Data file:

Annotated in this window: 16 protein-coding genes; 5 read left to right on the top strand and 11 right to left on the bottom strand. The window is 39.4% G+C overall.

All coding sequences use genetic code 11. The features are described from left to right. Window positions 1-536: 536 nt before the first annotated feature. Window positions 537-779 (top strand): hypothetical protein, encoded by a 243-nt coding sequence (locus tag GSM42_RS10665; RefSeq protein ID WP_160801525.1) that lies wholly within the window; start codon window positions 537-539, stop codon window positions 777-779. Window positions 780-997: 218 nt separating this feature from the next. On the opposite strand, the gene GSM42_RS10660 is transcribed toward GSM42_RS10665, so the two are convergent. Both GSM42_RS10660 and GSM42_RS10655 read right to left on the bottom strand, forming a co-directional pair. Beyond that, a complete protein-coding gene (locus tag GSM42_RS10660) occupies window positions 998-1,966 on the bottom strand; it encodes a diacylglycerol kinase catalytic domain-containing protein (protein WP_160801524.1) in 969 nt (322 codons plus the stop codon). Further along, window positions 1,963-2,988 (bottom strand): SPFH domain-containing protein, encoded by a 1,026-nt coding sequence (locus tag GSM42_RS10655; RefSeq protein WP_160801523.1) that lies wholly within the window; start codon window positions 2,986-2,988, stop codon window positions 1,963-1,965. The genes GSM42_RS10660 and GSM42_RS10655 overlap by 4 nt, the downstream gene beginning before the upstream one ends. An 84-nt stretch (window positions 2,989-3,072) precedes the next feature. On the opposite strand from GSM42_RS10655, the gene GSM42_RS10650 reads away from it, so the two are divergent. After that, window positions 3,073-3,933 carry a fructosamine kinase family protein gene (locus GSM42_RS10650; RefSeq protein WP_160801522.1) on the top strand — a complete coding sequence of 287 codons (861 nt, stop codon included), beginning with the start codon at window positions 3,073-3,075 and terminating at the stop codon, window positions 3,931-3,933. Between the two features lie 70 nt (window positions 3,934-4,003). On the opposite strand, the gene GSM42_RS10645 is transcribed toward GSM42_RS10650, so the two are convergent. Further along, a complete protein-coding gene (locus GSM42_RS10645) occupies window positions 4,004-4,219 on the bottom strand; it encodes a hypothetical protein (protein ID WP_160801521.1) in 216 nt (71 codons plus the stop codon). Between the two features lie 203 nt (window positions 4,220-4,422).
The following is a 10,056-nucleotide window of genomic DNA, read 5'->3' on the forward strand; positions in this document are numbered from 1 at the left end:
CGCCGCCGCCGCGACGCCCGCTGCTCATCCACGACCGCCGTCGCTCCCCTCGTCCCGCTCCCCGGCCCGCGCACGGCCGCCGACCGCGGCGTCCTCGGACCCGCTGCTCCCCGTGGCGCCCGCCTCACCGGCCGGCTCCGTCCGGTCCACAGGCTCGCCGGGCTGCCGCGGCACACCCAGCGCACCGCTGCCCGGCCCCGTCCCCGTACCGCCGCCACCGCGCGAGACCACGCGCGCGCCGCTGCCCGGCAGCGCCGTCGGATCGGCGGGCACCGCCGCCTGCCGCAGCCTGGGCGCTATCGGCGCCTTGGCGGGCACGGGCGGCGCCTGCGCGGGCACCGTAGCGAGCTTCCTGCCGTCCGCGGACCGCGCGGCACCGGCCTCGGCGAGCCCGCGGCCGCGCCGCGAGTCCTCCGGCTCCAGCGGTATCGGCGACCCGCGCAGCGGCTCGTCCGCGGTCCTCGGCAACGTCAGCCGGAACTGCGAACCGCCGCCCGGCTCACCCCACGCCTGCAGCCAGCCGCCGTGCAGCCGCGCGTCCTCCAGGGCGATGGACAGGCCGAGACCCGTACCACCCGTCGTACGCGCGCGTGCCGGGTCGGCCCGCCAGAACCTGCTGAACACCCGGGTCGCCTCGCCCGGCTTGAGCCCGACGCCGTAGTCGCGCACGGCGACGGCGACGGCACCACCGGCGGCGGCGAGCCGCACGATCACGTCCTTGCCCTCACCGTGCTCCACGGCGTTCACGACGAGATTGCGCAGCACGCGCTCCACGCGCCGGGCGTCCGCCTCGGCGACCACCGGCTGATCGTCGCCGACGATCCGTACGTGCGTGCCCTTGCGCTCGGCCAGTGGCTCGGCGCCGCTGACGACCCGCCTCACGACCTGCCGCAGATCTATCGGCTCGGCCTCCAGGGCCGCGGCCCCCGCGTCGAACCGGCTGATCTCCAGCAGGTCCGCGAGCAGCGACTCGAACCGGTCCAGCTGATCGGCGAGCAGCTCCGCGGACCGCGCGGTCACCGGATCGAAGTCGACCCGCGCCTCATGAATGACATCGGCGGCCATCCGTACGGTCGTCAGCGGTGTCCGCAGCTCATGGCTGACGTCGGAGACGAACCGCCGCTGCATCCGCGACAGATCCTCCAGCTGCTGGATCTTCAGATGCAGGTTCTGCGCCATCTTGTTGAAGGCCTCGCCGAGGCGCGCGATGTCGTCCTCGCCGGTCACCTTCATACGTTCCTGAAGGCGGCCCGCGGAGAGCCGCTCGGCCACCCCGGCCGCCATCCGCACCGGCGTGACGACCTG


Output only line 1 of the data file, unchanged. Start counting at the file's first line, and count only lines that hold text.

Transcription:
Annotated in this window: 16 protein-coding genes; 5 read left to right on the top strand and 11 right to left on the bottom strand. The window is 39.4% G+C overall.